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Monthly Archives: May 2012

“Re: the quintessential lady writer. She was fat in high school. Whether she is still fat doesn’t matter. It has already colored her point of view and made her very mad. She will always be fat inside. She beats you to death with her brains, but you don’t know you’re being killed because you’re laughing so hard. Try to remember all humor starts with hostility (cf., comedy writer).

“She goes through a lot of therapy. Trying to get in touch with all those feelings nestled beneath all that fat. When she gets to them, and discovers she’s as hideous on the inside as on the outside, she becomes truly furious. The finding of these feelings gives her total permission to forget about yours.

“She makes serious money with some clever writing. But money is more often the scorecard for men. Sex is her scorecard, critical to her self-image, probably because she was laid so infrequently when it was first coming on… Now lots of men who eschewed her company in high school sleep with her to curry favor but she never knows if they love her for herself or her one-liners. Too afraid to find out, she sharpens her skills, often on other women…

“Deep down, she just wants to be a cheerleader and fuck the quarterback… who just wants to fuck the tight end…”

Phillips, Julia. YOU’LL NEVER EAT LUNCH IN THIS TOWN AGAIN. New York: Random House, 1991. Print. p. 425.

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“This is a radical oversimplification, but Hollywood tends to sort women into two categories: those with bodies that fall within the generally accepted parameters for commercialized beauty, and those who don’t. If an actress’s body falls within those parameters, all kinds of stories are available to her: she can have a career, a child, be a warrior, a lover, a genius, a drunk. But if an actress’s body doesn’t meet those standards, most of the stories she will be allowed to literally embody will be drawn from the non-conformity of her looks….”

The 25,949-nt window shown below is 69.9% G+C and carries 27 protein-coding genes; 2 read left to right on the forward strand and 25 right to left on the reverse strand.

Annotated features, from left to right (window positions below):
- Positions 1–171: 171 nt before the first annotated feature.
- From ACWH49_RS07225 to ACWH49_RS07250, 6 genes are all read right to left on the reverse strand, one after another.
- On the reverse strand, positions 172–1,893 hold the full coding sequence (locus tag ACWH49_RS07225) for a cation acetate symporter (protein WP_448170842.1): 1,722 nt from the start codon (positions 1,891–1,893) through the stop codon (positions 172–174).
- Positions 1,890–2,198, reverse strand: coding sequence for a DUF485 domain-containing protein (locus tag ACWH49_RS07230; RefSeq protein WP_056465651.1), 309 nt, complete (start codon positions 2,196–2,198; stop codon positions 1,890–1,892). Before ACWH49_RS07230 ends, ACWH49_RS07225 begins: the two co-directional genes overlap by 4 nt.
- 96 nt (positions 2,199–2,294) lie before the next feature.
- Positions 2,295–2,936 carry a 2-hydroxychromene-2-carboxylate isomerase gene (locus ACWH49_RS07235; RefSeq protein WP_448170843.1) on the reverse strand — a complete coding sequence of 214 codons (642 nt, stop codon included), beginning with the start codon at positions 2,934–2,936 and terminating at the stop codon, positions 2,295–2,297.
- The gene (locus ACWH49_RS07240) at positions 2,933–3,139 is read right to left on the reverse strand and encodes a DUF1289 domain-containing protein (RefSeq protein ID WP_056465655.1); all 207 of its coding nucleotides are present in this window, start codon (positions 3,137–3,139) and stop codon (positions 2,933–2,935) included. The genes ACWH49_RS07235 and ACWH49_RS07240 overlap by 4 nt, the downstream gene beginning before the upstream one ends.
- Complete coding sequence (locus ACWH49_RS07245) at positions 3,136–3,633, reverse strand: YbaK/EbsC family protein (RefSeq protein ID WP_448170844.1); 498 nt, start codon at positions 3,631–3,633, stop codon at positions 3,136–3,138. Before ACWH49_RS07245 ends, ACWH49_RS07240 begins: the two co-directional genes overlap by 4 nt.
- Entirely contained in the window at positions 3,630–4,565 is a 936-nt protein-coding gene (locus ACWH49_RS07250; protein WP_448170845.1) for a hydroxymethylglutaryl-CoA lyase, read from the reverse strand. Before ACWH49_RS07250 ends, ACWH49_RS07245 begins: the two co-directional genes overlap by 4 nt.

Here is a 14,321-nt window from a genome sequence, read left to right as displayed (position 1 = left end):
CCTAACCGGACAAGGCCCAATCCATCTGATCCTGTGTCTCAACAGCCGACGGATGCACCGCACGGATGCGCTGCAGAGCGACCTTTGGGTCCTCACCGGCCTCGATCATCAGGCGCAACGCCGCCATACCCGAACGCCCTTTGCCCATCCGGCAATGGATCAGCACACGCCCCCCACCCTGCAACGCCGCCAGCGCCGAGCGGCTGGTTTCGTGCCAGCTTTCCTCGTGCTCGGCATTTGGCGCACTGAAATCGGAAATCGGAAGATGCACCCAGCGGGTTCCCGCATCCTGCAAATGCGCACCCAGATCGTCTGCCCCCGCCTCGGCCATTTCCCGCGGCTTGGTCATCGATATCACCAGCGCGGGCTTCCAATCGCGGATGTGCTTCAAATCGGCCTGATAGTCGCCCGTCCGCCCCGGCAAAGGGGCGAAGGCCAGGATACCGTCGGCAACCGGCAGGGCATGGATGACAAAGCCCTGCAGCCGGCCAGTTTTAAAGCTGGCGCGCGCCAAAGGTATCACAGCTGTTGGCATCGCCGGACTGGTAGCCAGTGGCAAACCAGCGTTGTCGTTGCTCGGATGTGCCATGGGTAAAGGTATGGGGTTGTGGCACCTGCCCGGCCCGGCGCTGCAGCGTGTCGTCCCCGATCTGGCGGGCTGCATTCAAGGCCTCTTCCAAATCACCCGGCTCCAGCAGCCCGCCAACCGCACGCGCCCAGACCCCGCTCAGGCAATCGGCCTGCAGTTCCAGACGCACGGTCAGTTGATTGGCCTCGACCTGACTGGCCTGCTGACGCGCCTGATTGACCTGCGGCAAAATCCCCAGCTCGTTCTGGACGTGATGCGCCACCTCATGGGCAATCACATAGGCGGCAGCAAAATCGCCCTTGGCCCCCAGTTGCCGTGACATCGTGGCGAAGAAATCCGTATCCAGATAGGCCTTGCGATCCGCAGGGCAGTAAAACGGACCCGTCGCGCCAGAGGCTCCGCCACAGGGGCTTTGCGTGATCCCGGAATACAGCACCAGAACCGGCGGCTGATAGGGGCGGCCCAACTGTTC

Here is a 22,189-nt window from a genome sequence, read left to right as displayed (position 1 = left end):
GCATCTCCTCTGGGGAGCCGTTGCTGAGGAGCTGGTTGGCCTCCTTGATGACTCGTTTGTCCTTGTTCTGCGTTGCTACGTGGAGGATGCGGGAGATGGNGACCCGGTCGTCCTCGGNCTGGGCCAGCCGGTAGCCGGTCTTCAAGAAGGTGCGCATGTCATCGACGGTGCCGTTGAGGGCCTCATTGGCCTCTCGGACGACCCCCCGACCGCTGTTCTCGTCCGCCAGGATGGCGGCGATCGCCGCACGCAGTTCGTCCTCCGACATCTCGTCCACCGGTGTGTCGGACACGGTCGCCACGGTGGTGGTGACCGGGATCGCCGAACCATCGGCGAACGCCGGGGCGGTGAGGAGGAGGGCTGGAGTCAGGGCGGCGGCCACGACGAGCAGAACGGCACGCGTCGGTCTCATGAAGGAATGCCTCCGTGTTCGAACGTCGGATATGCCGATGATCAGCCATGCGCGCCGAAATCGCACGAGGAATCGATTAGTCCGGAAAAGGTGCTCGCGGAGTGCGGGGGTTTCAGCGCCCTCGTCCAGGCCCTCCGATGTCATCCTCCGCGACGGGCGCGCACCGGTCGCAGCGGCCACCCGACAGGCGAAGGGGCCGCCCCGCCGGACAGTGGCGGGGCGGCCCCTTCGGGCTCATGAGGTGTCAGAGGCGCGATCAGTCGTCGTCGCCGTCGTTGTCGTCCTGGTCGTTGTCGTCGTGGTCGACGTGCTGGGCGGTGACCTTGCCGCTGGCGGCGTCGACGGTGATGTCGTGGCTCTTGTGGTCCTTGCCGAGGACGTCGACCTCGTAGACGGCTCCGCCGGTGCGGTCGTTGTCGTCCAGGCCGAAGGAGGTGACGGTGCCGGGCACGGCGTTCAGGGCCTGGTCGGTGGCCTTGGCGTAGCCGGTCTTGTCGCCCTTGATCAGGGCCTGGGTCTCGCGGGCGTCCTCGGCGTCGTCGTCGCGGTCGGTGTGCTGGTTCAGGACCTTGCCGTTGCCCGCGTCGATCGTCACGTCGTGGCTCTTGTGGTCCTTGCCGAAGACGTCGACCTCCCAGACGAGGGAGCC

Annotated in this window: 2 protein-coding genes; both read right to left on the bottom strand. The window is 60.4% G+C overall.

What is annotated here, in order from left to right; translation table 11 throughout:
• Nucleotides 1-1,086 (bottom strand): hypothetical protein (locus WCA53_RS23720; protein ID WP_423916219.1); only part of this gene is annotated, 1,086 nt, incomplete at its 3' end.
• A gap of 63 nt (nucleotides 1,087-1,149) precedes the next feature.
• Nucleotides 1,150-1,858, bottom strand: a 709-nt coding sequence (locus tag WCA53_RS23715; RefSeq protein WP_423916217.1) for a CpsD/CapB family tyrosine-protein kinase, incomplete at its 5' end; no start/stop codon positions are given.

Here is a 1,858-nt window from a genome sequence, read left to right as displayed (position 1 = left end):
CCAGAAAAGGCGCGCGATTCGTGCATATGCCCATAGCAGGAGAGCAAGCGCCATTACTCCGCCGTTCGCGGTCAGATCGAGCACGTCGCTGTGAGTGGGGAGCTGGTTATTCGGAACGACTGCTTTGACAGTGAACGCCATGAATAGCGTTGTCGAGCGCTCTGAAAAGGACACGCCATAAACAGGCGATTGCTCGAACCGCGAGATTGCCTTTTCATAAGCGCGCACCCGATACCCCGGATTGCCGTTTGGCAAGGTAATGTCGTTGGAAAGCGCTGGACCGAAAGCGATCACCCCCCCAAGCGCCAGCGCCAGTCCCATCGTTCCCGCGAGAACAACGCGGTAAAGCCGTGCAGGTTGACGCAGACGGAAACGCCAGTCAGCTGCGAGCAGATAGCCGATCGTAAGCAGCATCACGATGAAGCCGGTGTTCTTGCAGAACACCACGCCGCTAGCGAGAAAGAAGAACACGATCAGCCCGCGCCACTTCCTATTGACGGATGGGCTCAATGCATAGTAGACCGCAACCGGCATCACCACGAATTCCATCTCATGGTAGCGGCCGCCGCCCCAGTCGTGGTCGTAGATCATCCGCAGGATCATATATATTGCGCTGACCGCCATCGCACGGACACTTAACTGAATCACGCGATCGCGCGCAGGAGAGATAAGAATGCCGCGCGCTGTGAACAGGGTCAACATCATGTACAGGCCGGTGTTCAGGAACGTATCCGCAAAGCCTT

Alyssa Rosenberg, “Lena Dunham’s Looks, the Misogyny of the GIRLS Backlash, and Staying in Your Assigned Story”, THINKPROGRESS

Comment to full text of story by respondent Elise S.: “I completely disagree with this statement: ‘What’s fascinating about Hannah, and what guaranteed a backlash to GIRLS is the character’s absolute refusal to stay in her place. She’s hungry for sex but not grateful for it. She has no need for Adam or anyone else to teach her that she deserves to be treated well: Hannah knows that, demands it, negotiates her shaky way towards it.’

“1. There’s no refusal to stay in her place because she HAS no place. This is a story about a girl who is utterly lost. She doesn’t know who she is, where she’s going, or what she wants out of her life other than she wants to write. That’s all she’s got.

“2. I don’t know what sex scenes you’re watching, but she’s definitely grateful for it. That’s why she keeps calling Adam despite the fact that he treats her like crap, and disappears for weeks at a time and only responds to her when there’s going to be sex involved.

“3. She makes absolutely no demands about being treated well. She repeatedly puts herself into situations where she’s totally disrespected. It’s so infuriating to watch that I find myself yelling at her to get some self-respect.

“If anything, I think Hannah falls into the exact place that Hollywood expects her to – based on her looks. She doesn’t fit the traditional norms of ‘pretty’ so she’s free to allow herself to be disrespected. She’s not allowed to be in a happy relationship with a traditionally Hollywood ‘good looking’ guy.”

Screen_shot_2012-05-26_at_10

Ginny: (Looking at chest) I swear, they’re bigger today than yesterday.

Sasha: You have an unhealthy obsession with your boobs.

Ginny: I know, just like my mother.

Boo watches Sasha eat.

Sasha: (Gesturing with cracker to Boo) Do you want?

Boo: No, I’m on a diet. Joffrey auditions are next week.

Sasha: How much thinner are you gonna be in a week?

Boo: I don’t know. Thinner!

Sasha: I’m bored. I’m gonna go find beer.

Ginny: (Huffs) I couldn’t have gotten my mother’s nose.

BUNHEADS, S1.E1

This is a much delayed post. Last summer I had the opportunity to teach “Introduction to Celebrity Studies”, a course of my own design for my department. The original proposal was for a 400-level course; the syllabus for that proposal is below.

 

Celebrity_and_Identity_Syllabus.pdf